The print they used for the movie is very nice for those who like that kind of aesthetic. The special features on this release feature interviews with the screenwriters who explain why a small studio (Imperial Pictures) had to make a Double Dragon movie as quickly as they could before they lost the rights. Scott Wolf and Mark Dacascos are interviewed and are mostly embarrassed by their performance—and not so much the movie. And for the die-hards, there is a pilot for the extremely terrible Double Dragon animated show. –Rick V. (MVD, mvdb2b.com)

Dudes: Blu-ray / DVD

Penelope Spheeris movies have a long history of having hard-to-get releases. There was a time where every punk house had their coveted bootleg VHS tape of Decline of the Western Civilization. When the Decline trilogy was released on DVD in 2015, the world rejoiced.

The same thing happened with Spheeris’s 1987 punk western Dudes. The movie had a very limited release in theaters and an equally-as-small release on VHS. There was a time where the only way to get a copy of Dudes was by ordering a bootleg VHS through the Kung Fu Records catalog.

Dudes starts off at a Vandals show, where we see the protagonists being thrown around in the pit to “Urban Struggle.” They are Milo (Flea), who wears coffee mugs on his leather jacket. Mohawk-sporting Biscuit (Daniel Roebuck). And the punk everyman, Grant (Jon Cryer). After a near-death experience, the trio decides it’s time to leave the big city and move to California.

On the way to California, the trio is bombarded by a gang of toughs led by Missoula (Lee Ving), who rob them and kill Milo. From this point on, the movie is no longer the fun punk road trip movie you may have expected. Biscuit and Grant go on a manhunt to find the gang and get revenge. But being city boys, they aren’t good at it. Not until they run into Jesse (Catherine Mary Stewart), who teaches them how to shoot and survive. Suddenly, Grant is dressed like a desperado with a bullet belt and fingerless gloves. And after having a Native American battle dream, Biscuit starts dressing and acting like a bad Native American stereotype. That aspect of the movie is truly cringe-worthy. Especially when they have spiritual hallucinations after they drink some special firewater given to them by an Elvis impersonator.

Despite those scenes, the movie is enjoyable. And when it’s bad, it’s enjoyably bad. The jokes are corny and the action is whatever. However, you do get the urge to re-watch it after it’s over to revisit the dramatic changes the characters go through. It starts with New York punks kicking pavement to two cowboys shooting at members of Fear in the desert.

This release is the first time the movie has been available on disc format. And it does look much nicer than that copy of a copy, of a copy, of a copy, that made its rounds years prior. The special features include Penelope Spheeris interviewing the main cast. There are some pretty good anecdotes about Biscuit’s mohawk, Jon Cryer being thrown into the pit, and Flea being discovered by Spheeris eating lasagna at Lee Ving’s house. You also learn that Lee Ving is terrified of asbestos.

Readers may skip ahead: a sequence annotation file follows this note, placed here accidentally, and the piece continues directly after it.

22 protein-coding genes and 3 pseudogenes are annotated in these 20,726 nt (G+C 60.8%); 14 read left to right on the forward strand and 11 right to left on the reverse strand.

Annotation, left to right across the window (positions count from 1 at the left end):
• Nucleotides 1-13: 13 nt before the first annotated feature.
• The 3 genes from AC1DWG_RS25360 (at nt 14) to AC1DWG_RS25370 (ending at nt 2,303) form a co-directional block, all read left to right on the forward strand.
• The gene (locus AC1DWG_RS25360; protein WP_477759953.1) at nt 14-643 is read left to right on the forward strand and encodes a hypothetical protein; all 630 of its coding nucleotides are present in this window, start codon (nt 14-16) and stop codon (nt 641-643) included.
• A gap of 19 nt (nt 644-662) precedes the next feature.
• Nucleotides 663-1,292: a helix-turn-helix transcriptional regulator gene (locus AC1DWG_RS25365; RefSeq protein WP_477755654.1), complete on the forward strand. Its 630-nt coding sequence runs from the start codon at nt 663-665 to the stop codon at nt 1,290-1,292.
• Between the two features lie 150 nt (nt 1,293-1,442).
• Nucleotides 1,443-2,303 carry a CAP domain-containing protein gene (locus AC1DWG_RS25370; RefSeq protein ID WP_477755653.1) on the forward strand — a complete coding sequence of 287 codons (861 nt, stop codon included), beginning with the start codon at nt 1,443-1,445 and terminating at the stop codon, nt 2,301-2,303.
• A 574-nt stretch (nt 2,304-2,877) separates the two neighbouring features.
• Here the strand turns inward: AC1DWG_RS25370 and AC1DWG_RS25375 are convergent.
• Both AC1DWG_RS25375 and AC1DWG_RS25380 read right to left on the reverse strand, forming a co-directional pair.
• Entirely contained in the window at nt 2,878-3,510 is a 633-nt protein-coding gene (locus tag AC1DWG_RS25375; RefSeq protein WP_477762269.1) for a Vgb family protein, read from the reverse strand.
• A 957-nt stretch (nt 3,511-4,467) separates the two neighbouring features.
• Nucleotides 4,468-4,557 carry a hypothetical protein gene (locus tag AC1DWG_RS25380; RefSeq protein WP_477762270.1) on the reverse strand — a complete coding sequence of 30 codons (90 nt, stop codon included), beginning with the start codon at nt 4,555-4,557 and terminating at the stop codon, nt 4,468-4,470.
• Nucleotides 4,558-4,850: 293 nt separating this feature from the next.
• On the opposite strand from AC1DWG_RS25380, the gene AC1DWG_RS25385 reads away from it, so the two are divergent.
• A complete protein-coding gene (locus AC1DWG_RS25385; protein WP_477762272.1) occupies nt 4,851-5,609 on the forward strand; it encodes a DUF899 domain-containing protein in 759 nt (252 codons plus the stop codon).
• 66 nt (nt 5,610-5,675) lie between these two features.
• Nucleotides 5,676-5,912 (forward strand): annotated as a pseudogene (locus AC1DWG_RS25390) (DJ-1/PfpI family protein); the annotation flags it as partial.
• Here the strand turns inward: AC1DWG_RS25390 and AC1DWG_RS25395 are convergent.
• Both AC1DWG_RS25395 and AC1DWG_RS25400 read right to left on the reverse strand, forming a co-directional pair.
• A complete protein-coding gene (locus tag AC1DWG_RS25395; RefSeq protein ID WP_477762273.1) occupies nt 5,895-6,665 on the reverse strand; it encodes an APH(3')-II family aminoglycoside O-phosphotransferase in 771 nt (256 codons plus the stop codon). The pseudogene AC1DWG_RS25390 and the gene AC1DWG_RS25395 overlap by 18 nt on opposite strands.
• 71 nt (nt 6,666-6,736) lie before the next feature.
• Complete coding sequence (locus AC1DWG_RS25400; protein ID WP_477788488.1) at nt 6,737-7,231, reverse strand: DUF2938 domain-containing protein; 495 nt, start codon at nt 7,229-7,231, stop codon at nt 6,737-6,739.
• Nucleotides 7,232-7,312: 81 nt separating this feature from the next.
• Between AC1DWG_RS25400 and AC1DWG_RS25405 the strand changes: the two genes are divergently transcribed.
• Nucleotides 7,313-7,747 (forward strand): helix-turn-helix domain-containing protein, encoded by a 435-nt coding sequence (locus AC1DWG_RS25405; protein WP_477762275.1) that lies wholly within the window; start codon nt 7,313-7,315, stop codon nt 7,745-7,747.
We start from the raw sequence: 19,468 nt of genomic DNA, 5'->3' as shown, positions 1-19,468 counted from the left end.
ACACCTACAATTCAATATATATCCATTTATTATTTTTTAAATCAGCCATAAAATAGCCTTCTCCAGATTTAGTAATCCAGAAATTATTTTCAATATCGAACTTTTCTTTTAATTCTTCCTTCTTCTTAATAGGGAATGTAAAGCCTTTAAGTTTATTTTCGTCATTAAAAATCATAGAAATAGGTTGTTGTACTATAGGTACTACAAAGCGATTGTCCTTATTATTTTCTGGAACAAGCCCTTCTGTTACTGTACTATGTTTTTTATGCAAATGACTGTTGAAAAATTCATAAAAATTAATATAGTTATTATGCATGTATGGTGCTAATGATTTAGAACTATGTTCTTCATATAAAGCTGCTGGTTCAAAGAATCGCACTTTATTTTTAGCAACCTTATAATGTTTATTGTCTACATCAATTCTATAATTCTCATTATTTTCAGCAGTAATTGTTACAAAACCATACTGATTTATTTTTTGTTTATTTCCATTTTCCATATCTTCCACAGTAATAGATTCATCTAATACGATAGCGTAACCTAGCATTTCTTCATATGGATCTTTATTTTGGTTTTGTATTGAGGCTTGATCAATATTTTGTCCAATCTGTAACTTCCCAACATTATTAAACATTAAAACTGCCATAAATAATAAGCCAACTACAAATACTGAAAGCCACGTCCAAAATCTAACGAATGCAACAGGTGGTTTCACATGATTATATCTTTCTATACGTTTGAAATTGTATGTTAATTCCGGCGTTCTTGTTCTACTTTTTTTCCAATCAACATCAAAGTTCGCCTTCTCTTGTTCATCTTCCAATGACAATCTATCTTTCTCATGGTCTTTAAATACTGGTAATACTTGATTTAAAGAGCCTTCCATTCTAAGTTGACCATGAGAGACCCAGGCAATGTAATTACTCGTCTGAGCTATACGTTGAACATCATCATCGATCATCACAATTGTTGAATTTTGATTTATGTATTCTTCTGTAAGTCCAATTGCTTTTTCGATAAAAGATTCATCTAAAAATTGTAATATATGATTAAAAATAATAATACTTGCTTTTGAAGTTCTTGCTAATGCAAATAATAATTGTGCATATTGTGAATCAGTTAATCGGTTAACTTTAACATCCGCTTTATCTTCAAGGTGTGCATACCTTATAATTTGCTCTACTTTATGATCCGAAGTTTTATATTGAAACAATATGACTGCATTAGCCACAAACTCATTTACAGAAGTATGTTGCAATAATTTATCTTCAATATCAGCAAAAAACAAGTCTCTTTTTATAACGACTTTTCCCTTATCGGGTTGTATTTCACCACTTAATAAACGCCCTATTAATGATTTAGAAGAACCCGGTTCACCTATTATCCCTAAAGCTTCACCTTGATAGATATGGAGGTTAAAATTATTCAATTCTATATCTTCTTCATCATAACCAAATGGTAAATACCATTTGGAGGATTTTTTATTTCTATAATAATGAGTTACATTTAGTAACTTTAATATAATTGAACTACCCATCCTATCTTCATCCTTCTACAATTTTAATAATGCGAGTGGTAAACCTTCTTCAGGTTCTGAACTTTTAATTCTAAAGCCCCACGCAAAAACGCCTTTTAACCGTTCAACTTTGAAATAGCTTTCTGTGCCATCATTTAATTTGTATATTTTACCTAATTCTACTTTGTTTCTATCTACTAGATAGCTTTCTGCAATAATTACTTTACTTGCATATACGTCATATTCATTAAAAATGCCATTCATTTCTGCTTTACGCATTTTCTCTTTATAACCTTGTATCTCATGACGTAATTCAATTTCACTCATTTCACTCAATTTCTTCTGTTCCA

It’s very cool that Penelope Spheeris’s pre-Wayne’s World movies are finally getting their time in the sun. Now Shout Factory, if you’re reading this, it’s time to re-release Hollywood Vice Squad. –Rick V. (shoutfactory.com)

Bad Reputation: DVD

This is a documentary about modern day saint of rock’n’roll, Joan Jett. She had one goal ever since she received a crappy electric guitar from Sears as a gift as a preteen: to play in a band. The film starts with Jett discovering weirdos at Rodney Bingenheimer’s English Disco where she met corrupt Kim Fowley, who throws her in the Runaways. This documentary fills a gap that Edgeplay: A Film about the Runaways (2004) left due to Joan Jett’s refusal to be a part of it. This time we get to hear Runaways songs and see footage of their European and Japan tours. There is a lot of interesting stuff about Joan and the final days the Runaways. Did you know she hung around in the England punk scene and recorded the first version of “I Love Rock N’ Roll” with Steve Jones and Paul Cook of the Sex Pistols? And did you know she had a heart attack in her early twenties?

Joan Jett had to put away her bad habits and turn her life around at an extremely early age. But that still didn’t make it any easier for her to get radio stations or record labels to pay attention to her music. She grew up in the 1970s when radio stations were told to only play one woman artist per hour. Jett and her lifelong producer Kenny Laguna started their own label and were the early adopters of selling records at shows. Although Jett was considered a major label artist, she did a lot with punk bands, like producing the Germs record, singing for the Gits, and being real tight with Bikini Kill.

Most rock documentaries usually have an act in the middle showing where things get dark for the subject matter. I feel like Bad Reputation doesn’t focus on that. Joan is usually positive about the dips in her career and, for the most part, just wants to keep going. There is a huge list of people I like saying nice things about Joan Jett: Don Bolles, Debbie Harry, B.J. Armstrong, Kathleen Hanna, Adam Horovitz, Ian MacKaye, Mike Ness, Laura Jane Grace, Shepard Fairey, Pat Smear, and Michael J. Fox.

If you weren’t a fan of Joan Jett before seeing this, you will definitely have a mantle dedicated to her afterwards. I’ll end with a quote from Razorcake contributor Ben Snakepit. “At the end I was bawling like Holly Hunter in Raising Arizona, ‘I love her so much!’” –Rick V. (badreputationfilm.com)

D.O.A.: A Rite of Passage: DVD/Blu-ray